In experimental science, experimenter's bias is subjective bias towards a result expected by the human experimenter. David Sackett, in a useful review of biases in clinical studies, states that biases can occur in any one of seven stages of research:
- in reading-up on the field,
- in specifying and selecting the study sample,
- in executing the experimental manoeuvre (or exposure),
- in measuring exposures and outcomes,
- in analyzing the data,
- in interpreting the analysis, and
- in publishing the results.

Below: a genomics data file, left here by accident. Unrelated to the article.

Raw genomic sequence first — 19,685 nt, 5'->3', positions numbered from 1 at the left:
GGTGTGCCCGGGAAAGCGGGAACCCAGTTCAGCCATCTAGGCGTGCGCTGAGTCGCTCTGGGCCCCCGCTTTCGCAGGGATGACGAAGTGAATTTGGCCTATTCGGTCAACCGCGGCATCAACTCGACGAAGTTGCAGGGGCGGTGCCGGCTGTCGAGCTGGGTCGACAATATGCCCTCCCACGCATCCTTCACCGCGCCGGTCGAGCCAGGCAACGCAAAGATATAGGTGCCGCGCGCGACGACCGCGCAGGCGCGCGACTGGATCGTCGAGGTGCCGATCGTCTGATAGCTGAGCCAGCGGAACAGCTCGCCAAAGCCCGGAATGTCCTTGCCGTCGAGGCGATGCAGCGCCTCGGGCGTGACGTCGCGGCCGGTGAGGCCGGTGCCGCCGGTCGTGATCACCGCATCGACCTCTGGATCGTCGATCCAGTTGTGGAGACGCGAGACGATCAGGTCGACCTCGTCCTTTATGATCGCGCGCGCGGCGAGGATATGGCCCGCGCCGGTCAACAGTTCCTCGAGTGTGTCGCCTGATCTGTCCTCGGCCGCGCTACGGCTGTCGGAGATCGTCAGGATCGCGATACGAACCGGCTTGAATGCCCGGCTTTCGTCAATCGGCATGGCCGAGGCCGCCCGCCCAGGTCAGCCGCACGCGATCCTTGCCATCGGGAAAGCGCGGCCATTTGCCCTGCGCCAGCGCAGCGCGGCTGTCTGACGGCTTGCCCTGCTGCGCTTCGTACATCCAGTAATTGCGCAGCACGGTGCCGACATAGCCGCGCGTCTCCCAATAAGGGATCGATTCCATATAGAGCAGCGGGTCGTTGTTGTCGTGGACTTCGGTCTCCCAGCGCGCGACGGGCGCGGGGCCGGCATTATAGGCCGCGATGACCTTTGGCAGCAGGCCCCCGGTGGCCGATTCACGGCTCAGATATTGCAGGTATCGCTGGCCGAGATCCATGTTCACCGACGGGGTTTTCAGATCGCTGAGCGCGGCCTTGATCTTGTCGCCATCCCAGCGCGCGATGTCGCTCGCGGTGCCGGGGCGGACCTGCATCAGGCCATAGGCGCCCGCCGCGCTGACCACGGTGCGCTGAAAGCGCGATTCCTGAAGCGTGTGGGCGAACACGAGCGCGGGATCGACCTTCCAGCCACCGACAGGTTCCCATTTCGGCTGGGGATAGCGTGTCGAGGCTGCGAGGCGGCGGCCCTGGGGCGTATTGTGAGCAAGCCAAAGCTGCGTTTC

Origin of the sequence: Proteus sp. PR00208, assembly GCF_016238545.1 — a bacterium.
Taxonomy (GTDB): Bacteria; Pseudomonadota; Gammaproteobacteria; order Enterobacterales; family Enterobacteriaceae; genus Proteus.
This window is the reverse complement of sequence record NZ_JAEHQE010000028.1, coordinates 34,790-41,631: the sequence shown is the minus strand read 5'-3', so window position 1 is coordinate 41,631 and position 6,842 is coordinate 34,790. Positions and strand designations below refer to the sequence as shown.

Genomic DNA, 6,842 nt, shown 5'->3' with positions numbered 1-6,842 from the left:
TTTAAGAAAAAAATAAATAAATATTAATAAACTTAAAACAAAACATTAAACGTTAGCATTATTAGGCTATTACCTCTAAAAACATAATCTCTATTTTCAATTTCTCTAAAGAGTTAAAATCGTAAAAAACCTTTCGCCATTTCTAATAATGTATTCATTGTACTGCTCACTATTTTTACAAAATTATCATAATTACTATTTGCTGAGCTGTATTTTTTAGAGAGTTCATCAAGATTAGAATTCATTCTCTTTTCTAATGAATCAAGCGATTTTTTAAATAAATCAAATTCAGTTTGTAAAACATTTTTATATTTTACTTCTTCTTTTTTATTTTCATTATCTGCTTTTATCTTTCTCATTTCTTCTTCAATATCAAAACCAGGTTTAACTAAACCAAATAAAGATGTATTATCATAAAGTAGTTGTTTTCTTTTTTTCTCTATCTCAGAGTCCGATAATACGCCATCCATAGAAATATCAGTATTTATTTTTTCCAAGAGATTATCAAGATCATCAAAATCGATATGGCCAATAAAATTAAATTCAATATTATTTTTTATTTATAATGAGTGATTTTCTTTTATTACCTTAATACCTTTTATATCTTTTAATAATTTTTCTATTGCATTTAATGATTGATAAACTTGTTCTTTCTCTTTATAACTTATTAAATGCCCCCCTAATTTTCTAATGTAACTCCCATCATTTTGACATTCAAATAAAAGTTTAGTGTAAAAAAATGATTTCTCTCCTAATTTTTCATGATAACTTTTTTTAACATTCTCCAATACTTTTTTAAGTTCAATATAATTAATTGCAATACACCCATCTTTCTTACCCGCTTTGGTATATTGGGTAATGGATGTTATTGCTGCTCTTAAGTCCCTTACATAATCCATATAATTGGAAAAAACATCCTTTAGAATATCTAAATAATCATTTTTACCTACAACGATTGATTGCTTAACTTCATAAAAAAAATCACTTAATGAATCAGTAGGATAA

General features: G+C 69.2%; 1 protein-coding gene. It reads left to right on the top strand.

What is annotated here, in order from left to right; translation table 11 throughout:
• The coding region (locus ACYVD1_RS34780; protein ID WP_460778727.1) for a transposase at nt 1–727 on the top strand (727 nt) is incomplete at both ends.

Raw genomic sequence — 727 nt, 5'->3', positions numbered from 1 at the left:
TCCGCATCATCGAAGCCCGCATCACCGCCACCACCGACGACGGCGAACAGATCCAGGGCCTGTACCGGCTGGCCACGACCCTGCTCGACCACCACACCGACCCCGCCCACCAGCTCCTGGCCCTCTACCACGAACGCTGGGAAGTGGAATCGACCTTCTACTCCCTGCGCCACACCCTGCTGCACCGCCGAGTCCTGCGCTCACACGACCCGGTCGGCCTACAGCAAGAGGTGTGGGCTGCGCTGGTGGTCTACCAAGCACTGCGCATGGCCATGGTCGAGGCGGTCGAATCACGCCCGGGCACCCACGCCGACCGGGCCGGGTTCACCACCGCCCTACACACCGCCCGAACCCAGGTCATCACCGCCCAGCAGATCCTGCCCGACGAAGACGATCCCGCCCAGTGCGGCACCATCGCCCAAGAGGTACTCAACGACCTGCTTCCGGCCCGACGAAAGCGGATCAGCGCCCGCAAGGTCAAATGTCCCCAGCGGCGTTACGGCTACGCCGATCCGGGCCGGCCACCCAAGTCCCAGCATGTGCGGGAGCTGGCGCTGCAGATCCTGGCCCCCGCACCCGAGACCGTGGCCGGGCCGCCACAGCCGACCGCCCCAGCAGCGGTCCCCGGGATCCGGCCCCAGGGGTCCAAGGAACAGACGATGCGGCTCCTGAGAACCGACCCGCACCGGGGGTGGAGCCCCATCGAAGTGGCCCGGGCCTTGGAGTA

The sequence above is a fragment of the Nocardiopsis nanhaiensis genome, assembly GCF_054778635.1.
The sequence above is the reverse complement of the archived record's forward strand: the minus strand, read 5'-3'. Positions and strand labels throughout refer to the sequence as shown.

The inability of a human being to be objective is the ultimate source of this bias. It occurs more often in sociological and medical sciences, where double blind techniques are often employed to combat the bias. But experimenter's bias can also be found in some physical sciences, for instance, where the experimenter rounds off measurements.
Famous quotes containing the word bias:
“The solar system has no anxiety about its reputation, and the credit of truth and honesty is as safe; nor have I any fear that a skeptical bias can be given by leaning hard on the sides of fate, of practical power, or of trade, which the doctrine of Faith cannot down-weigh.”
—Ralph Waldo Emerson (18031882)